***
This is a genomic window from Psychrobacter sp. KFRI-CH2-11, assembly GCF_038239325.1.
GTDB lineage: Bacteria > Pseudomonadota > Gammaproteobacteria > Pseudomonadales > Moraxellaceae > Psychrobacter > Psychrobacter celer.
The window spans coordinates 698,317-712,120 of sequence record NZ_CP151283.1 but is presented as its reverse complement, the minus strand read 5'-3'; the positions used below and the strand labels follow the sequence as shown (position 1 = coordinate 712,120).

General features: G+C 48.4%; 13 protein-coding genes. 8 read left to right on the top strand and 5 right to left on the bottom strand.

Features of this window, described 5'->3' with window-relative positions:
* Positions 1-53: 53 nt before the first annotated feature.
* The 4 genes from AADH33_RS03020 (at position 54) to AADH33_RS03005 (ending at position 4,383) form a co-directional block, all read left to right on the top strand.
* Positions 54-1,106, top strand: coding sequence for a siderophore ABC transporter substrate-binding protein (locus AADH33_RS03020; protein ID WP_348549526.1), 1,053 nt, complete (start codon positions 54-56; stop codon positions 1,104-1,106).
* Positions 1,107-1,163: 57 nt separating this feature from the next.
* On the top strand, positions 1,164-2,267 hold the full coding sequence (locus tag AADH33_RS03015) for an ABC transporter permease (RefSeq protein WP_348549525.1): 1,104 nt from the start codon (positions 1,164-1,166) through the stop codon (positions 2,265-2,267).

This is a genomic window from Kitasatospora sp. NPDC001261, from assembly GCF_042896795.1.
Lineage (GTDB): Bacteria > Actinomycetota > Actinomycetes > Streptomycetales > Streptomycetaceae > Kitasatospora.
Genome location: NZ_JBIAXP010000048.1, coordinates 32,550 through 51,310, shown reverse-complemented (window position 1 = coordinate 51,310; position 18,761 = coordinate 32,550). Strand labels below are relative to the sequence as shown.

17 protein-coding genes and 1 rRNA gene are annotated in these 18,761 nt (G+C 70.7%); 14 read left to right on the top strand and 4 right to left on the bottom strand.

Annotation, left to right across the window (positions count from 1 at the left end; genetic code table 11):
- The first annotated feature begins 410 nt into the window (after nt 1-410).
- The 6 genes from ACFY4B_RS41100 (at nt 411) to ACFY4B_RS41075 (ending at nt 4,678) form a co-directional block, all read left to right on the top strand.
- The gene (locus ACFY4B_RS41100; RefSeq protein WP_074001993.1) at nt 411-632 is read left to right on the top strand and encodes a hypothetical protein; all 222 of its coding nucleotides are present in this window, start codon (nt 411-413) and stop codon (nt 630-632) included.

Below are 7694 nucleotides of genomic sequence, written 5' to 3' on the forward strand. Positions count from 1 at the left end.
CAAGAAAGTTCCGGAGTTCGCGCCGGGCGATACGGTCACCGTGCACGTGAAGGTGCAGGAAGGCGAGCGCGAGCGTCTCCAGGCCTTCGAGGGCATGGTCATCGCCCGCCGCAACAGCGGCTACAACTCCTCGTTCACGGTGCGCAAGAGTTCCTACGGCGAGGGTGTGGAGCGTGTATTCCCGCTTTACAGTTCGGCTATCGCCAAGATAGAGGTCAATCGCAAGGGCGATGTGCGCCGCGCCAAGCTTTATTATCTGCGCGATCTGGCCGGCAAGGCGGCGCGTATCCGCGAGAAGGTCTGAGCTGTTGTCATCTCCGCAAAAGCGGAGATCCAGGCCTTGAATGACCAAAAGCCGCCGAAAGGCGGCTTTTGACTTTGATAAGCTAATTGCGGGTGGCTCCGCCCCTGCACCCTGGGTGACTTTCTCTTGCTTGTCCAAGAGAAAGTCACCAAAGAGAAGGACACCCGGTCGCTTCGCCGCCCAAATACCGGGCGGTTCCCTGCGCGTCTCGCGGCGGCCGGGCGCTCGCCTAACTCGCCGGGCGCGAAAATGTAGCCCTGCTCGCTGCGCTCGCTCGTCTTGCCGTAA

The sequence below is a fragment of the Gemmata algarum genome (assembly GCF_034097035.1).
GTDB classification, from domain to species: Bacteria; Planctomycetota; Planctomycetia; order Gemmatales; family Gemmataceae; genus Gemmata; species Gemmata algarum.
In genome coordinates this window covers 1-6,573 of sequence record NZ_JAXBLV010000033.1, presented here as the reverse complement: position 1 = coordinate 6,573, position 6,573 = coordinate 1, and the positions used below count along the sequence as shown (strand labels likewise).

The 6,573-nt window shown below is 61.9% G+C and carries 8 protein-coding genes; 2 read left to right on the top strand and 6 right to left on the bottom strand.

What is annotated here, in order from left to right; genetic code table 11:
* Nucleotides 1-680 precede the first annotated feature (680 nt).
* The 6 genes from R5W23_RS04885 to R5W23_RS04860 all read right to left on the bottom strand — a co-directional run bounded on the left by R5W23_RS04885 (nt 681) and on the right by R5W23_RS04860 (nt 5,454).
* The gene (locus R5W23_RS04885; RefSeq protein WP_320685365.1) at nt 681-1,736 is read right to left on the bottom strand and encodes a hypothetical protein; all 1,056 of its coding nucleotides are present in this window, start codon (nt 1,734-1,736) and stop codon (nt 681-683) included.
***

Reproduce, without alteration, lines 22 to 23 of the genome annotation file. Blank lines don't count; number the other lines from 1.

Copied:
GTDB classification, from domain to species: Bacteria; Planctomycetota; Planctomycetia; order Gemmatales; family Gemmataceae; genus Gemmata; species Gemmata algarum.
In genome coordinates this window covers 1-6,573 of sequence record NZ_JAXBLV010000033.1, presented here as the reverse complement: position 1 = coordinate 6,573, position 6,573 = coordinate 1, and the positions used below count along the sequence as shown (strand labels likewise).